“Red, white and blue, we spit on you.” The case of <i>Texas v. Johnson</i>, the issue of free speech and the “cult of the flag”
On August 22nd, 1984, Gregory Lee Johnson burned an American flag in protest to the nomination of Ronald Reagan and the policies of the Republican Party during the 1980s. Johnson was later arrested by Dallas Police and charged for violating Texas Penal Code 42.09, which prohibited the desecration of a venerated object. During his trial, Johnson claimed he was expressing his first amendment right of free speech and that the Texas law was designed to suppress that expression. The prosecution claimed that Johnson's actions could have caused a breach of the peace and the Texas law was written to protect the public, as well as preserve a symbol of American national unity.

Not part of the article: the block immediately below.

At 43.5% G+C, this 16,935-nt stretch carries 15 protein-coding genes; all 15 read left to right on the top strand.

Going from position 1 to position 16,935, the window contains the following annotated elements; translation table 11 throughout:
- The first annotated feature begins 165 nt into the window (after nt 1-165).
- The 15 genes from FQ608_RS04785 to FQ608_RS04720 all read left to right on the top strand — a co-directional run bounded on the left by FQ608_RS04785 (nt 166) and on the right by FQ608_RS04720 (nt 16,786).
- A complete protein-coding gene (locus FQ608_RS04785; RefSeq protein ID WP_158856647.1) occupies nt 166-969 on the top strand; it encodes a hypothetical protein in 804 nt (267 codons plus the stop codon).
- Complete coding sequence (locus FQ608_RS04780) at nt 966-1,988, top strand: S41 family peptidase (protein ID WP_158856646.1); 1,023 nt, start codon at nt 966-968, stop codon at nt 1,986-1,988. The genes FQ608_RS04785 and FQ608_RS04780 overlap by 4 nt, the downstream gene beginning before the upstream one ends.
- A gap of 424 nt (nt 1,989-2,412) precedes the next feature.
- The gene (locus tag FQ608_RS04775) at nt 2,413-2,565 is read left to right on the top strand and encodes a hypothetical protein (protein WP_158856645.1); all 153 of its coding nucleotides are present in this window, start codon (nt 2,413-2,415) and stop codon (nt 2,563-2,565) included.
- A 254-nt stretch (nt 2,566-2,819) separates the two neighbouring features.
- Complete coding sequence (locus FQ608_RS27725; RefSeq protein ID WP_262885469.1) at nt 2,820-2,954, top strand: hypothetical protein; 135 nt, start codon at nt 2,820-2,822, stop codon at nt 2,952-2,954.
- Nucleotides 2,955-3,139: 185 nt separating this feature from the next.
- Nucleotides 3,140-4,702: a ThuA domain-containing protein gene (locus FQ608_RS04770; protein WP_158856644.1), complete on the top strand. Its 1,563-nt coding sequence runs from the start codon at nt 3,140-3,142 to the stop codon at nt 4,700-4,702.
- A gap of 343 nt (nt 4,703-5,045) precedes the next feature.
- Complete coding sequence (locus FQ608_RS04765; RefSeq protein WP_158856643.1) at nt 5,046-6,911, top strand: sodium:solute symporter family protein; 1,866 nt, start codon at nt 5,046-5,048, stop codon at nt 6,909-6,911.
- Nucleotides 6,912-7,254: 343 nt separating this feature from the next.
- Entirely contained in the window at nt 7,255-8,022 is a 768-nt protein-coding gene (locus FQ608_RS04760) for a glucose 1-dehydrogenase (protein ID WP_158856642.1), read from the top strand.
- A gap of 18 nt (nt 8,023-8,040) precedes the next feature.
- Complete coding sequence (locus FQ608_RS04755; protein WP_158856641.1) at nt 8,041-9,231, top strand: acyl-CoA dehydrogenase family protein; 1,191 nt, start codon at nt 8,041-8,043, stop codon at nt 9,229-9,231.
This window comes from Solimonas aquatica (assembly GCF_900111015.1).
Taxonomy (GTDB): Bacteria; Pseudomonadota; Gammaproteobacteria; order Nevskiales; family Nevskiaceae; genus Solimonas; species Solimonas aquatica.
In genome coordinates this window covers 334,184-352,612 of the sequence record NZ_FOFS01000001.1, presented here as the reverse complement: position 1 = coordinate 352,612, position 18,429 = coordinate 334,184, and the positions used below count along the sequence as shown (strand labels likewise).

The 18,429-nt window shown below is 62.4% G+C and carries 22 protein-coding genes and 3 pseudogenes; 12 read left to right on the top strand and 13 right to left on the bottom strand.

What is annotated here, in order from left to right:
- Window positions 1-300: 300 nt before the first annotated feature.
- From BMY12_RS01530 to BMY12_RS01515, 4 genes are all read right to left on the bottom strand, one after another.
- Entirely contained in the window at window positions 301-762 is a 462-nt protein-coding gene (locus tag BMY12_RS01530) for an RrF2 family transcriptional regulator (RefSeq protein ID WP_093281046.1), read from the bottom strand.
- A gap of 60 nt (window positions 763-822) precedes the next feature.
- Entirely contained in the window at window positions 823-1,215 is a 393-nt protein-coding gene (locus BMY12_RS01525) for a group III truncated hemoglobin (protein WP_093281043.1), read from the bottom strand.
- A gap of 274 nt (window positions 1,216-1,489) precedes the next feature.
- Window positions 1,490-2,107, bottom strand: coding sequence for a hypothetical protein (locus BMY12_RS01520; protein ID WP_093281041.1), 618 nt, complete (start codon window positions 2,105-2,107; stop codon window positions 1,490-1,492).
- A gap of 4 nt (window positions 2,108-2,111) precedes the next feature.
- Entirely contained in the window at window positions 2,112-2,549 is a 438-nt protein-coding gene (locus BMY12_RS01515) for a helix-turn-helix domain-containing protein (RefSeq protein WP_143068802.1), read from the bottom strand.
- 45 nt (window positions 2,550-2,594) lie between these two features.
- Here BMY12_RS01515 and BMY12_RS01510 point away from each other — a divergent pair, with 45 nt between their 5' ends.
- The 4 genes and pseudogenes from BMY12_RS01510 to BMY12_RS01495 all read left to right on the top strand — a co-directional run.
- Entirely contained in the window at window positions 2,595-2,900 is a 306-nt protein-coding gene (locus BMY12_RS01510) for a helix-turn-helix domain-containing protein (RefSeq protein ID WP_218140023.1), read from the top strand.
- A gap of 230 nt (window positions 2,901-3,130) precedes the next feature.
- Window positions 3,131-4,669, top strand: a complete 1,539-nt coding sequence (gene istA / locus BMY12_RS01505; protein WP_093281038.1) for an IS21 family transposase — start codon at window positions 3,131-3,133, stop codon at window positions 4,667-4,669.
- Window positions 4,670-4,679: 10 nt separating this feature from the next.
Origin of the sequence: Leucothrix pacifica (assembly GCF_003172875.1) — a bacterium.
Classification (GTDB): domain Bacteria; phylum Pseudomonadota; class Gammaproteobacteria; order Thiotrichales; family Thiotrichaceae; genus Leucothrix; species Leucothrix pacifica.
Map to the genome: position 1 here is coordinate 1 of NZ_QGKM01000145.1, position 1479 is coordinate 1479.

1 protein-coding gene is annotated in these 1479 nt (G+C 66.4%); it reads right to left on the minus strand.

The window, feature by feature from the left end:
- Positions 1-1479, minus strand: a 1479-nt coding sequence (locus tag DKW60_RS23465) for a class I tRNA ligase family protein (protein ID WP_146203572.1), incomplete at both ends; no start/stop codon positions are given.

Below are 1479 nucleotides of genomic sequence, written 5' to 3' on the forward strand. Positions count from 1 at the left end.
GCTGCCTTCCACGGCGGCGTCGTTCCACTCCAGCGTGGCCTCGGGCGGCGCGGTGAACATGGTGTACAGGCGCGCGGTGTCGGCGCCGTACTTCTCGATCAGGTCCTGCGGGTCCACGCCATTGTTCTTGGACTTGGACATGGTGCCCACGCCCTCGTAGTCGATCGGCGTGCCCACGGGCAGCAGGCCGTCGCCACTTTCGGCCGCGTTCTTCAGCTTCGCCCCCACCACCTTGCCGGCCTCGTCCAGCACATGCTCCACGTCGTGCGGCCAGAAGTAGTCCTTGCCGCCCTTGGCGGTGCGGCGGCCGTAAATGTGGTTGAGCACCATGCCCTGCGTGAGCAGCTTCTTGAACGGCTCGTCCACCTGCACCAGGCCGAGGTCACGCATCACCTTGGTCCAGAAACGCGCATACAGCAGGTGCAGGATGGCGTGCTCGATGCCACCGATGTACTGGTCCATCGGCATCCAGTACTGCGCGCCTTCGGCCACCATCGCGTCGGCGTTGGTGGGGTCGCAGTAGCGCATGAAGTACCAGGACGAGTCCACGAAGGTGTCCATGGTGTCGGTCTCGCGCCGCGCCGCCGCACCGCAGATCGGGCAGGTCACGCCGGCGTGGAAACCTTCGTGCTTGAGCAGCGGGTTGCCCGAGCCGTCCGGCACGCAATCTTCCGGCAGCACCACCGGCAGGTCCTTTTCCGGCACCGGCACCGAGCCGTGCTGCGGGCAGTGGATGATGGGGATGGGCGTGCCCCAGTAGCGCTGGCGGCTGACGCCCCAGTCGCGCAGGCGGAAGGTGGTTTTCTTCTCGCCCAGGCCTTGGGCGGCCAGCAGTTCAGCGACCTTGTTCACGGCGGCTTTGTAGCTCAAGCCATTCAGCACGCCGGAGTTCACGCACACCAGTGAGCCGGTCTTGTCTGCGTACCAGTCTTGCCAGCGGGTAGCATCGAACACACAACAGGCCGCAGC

This thesis will first look at the history of the American flag and attempts to create a ‘cult of the flag’ and protect it from any harm against rising immigration during the last half of the 19th century. The events leading up to the burning will be examined along with Johnson's challenge to the law and the path the case took through the appellate courts. The thesis will also analyze the nearly one hundred years of case precedent that was used to help decide Texas v. Johnson (1989). The justices of the Supreme Court who made the final decision in 1989 will also be studied and how they balanced the first amendment right of free speech against burning the American flag and whether such action posed a danger toward the unity of the United States. Finally, public reaction toward the decision will be explored and show that while the flag was very popular, individual rights won out over forced patriotism and the ‘cult of the flag’.